When I wrote “Into the Arena,” that was my time in the Eighties to be more involved in the second step of my life, the school of life. I had to learn to deal with things, to learn from life, to go with development on a personal level as well as experimenting with music. As a result of that, I got fulfillment from following my heart. When you’re true to yourself, everything else comes to you. That’s exactly what’s happening to me right now.

Basically, the Eighties were my most popular music. Of course UFO was the most popular music I created and the stuff with the Scorpions, Lovedrive, but [Scorpions singer] Klaus [Meine] and [UFO frontman] Phil [Mogg], that’s a different story. If that’s meant to be at some point [in the future], then that will happen too, but I decided to at least do the Eighties with the great singers I had. When I decided to do that, it was like they were all waiting for it. Everybody was happy to do that, and that was a great thing.

AC: So when and where did your love for guitar originate? Were your parents musical?

MS: I think my parents were very peculiar. They loved to play, but they couldn’t, really. They had the passion, but they never followed through being in control of an instrument. They loved to play, though. When my dad played violin, it didn’t sound like much, but his face lit up. He was happy. My mum the same way: She just did a few notes on the piano – there wasn’t much there – but the face lit up. So I think that’s where the passion comes from. It’s the true connection – a pure connection to music. Not necessarily being a master of it, but enjoy playing an instrument.

AC: Obviously they passed that passion off to you and your brother Rudolf.

MS: Yeah, my brother is more like my parents: He can’t really play, but he wants to be a musician. And I guess that was more true when he started, but by now it’s become something very peculiar and opposite, and I don’t really recognize him at this point.

AC: What was your first guitar and how did you come by it?

MS: Well, my first pair of underpants I probably got from my brother. The first pair of socks I probably got from my brother. The first pair of trousers I got from my brother. Everything I got was second hand, worn, and used by Rudolf, who was six and a half years older than me. Which was actually a very great thing for me, because it supported humbleness. You don’t have to be addicted to luxury or be desperate for luxury. You can live a simple life or a life of luxury. Neither had to be it, so as a result of it, I’m very flexible with being poor and being rich.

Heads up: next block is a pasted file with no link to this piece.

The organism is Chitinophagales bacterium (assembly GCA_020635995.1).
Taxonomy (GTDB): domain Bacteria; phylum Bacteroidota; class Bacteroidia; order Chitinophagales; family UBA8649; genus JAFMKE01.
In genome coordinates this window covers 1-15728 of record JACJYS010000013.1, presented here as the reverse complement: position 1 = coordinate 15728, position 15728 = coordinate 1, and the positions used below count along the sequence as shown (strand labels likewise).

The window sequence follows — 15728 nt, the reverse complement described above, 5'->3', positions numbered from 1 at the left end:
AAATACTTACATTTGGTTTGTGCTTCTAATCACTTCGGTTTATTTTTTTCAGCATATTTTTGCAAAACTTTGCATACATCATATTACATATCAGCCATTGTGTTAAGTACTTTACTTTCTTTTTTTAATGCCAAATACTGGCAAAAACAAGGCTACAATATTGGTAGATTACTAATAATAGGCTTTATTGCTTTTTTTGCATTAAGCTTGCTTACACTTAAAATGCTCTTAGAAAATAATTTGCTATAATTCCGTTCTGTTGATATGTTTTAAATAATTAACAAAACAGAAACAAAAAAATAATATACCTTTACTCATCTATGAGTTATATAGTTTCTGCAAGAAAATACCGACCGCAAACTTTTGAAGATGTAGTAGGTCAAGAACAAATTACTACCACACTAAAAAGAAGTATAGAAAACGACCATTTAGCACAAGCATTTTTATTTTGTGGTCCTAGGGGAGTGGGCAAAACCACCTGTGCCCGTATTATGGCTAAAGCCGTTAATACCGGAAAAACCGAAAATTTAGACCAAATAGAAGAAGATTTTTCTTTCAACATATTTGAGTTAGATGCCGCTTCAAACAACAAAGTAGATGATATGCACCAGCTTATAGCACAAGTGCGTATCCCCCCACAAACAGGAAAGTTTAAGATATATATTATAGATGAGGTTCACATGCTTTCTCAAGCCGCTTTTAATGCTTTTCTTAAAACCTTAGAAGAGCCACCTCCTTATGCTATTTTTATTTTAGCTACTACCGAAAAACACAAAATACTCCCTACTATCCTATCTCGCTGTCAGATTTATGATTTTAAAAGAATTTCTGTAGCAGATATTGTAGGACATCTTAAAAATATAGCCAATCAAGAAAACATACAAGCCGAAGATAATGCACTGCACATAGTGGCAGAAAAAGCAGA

I have been very rich, and how I became very rich is a remarkable story in itself, but when I was rich, I was both happy and sad – so I knew it wasn’t the money. And when I was poor, which I’ve also always been, I was happy and sad. So I had the biggest questions answered early in life. Having the experience of being famous and knowing what it feels like and realizing it’s not a necessity, that made it easy for me to enter the school of life and do as much as I can to get as many answers about life in order to fulfill the very first song I wrote, the very first piece of music, “In Search of Peace of Mind” [from 1972 Scorpions debut Lonesome Crow].

There you have the whole story of Michael Schenker.

“Well, my first pair of underpants I probably got from my brother. The first pair of socks I probably got from my brother. The first pair of trousers I got from my brother. Everything I got was second hand, worn, and used by Rudolf.”

AC: So what would the 64-year-old Michael say to the 25-year-old Michael?

MS: I would have told him nothing. I would have told him, “Just go ahead and do everything the way you feel like doing it and the place you’re going will be great.”

AC: And that happened?

MS: When I made the decision to leave fame behind and follow my heart, that’s an inner thing. Going for commercial success is an outer thing. It’s materialistic. I couldn’t chase commercial success or stay with people who were reaching for commercial success. I call it icing. So I created self-fulfillment by following my heart and fulfilled my vision by building a foundation, a cake, an inner foundation, that now in the third part of my life yields a lot of icing that I can put on the cake. I have a complete cake now with the icing. If I had gone and carried on going for the icing, I would’ve never built the cake, and all I’d have on my hands was icing. Lots of sweet icing and that would be pretty miserable to eat it without the cake.